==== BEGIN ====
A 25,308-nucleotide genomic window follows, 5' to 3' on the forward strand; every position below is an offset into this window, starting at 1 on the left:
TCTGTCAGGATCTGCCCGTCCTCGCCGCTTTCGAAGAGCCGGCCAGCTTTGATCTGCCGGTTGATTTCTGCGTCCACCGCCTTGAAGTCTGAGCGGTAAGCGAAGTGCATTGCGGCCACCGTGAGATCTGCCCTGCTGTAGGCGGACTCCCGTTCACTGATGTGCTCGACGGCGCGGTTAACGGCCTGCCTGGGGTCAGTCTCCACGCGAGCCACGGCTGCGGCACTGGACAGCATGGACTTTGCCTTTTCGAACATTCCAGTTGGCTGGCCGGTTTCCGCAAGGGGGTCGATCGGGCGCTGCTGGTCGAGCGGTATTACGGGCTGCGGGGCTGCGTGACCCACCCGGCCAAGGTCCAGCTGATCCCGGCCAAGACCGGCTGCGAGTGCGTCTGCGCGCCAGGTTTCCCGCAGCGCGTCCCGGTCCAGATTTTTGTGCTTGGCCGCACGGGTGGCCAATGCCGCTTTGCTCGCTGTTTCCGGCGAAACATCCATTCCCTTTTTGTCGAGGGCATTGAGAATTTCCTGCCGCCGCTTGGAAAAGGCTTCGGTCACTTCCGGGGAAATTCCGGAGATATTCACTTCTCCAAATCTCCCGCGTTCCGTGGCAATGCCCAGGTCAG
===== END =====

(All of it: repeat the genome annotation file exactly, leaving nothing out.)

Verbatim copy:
A 25,308-nucleotide genomic window follows, 5' to 3' on the forward strand; every position below is an offset into this window, starting at 1 on the left:
TCTGTCAGGATCTGCCCGTCCTCGCCGCTTTCGAAGAGCCGGCCAGCTTTGATCTGCCGGTTGATTTCTGCGTCCACCGCCTTGAAGTCTGAGCGGTAAGCGAAGTGCATTGCGGCCACCGTGAGATCTGCCCTGCTGTAGGCGGACTCCCGTTCACTGATGTGCTCGACGGCGCGGTTAACGGCCTGCCTGGGGTCAGTCTCCACGCGAGCCACGGCTGCGGCACTGGACAGCATGGACTTTGCCTTTTCGAACATTCCAGTTGGCTGGCCGGTTTCCGCAAGGGGGTCGATCGGGCGCTGCTGGTCGAGCGGTATTACGGGCTGCGGGGCTGCGTGACCCACCCGGCCAAGGTCCAGCTGATCCCGGCCAAGACCGGCTGCGAGTGCGTCTGCGCGCCAGGTTTCCCGCAGCGCGTCCCGGTCCAGATTTTTGTGCTTGGCCGCACGGGTGGCCAATGCCGCTTTGCTCGCTGTTTCCGGCGAAACATCCATTCCCTTTTTGTCGAGGGCATTGAGAATTTCCTGCCGCCGCTTGGAAAAGGCTTCGGTCACTTCCGGGGAAATTCCGGAGATATTCACTTCTCCAAATCTCCCGCGTTCCGTGGCAATGCCCAGGTCAG